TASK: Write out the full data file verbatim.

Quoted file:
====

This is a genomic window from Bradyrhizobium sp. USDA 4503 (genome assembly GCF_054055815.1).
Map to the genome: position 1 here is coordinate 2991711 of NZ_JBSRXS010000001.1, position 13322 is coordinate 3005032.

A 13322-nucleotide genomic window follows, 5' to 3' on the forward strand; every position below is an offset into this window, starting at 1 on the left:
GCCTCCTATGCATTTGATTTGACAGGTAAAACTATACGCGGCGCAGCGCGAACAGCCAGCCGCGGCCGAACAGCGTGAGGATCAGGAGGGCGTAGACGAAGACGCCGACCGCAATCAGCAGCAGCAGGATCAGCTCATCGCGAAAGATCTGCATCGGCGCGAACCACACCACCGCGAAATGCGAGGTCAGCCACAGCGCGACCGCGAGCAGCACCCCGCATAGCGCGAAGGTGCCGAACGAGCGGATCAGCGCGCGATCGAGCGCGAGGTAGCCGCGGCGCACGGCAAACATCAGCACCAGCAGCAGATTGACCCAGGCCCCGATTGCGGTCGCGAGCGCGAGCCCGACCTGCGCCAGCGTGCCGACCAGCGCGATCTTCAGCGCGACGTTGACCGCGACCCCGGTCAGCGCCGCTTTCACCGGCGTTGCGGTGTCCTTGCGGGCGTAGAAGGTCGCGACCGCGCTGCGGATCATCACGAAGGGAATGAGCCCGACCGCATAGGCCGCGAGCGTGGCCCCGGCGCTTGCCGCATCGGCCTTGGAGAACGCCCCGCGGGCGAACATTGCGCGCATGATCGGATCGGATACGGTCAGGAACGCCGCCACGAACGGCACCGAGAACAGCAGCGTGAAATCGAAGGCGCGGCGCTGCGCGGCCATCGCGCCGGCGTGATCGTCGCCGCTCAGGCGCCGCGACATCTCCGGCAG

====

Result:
This is a genomic window from Bradyrhizobium sp. USDA 4503 (genome assembly GCF_054055815.1).
Map to the genome: position 1 here is coordinate 2991711 of NZ_JBSRXS010000001.1, position 13322 is coordinate 3005032.

A 13322-nucleotide genomic window follows, 5' to 3' on the forward strand; every position below is an offset into this window, starting at 1 on the left:
GCCTCCTATGCATTTGATTTGACAGGTAAAACTATACGCGGCGCAGCGCGAACAGCCAGCCGCGGCCGAACAGCGTGAGGATCAGGAGGGCGTAGACGAAGACGCCGACCGCAATCAGCAGCAGCAGGATCAGCTCATCGCGAAAGATCTGCATCGGCGCGAACCACACCACCGCGAAATGCGAGGTCAGCCACAGCGCGACCGCGAGCAGCACCCCGCATAGCGCGAAGGTGCCGAACGAGCGGATCAGCGCGCGATCGAGCGCGAGGTAGCCGCGGCGCACGGCAAACATCAGCACCAGCAGCAGATTGACCCAGGCCCCGATTGCGGTCGCGAGCGCGAGCCCGACCTGCGCCAGCGTGCCGACCAGCGCGATCTTCAGCGCGACGTTGACCGCGACCCCGGTCAGCGCCGCTTTCACCGGCGTTGCGGTGTCCTTGCGGGCGTAGAAGGTCGCGACCGCGCTGCGGATCATCACGAAGGGAATGAGCCCGACCGCATAGGCCGCGAGCGTGGCCCCGGCGCTTGCCGCATCGGCCTTGGAGAACGCCCCGCGGGCGAACATTGCGCGCATGATCGGATCGGATACGGTCAGGAACGCCGCCACGAACGGCACCGAGAACAGCAGCGTGAAATCGAAGGCGCGGCGCTGCGCGGCCATCGCGCCGGCGTGATCGTCGCCGCTCAGGCGCCGCGACATCTCCGGCAG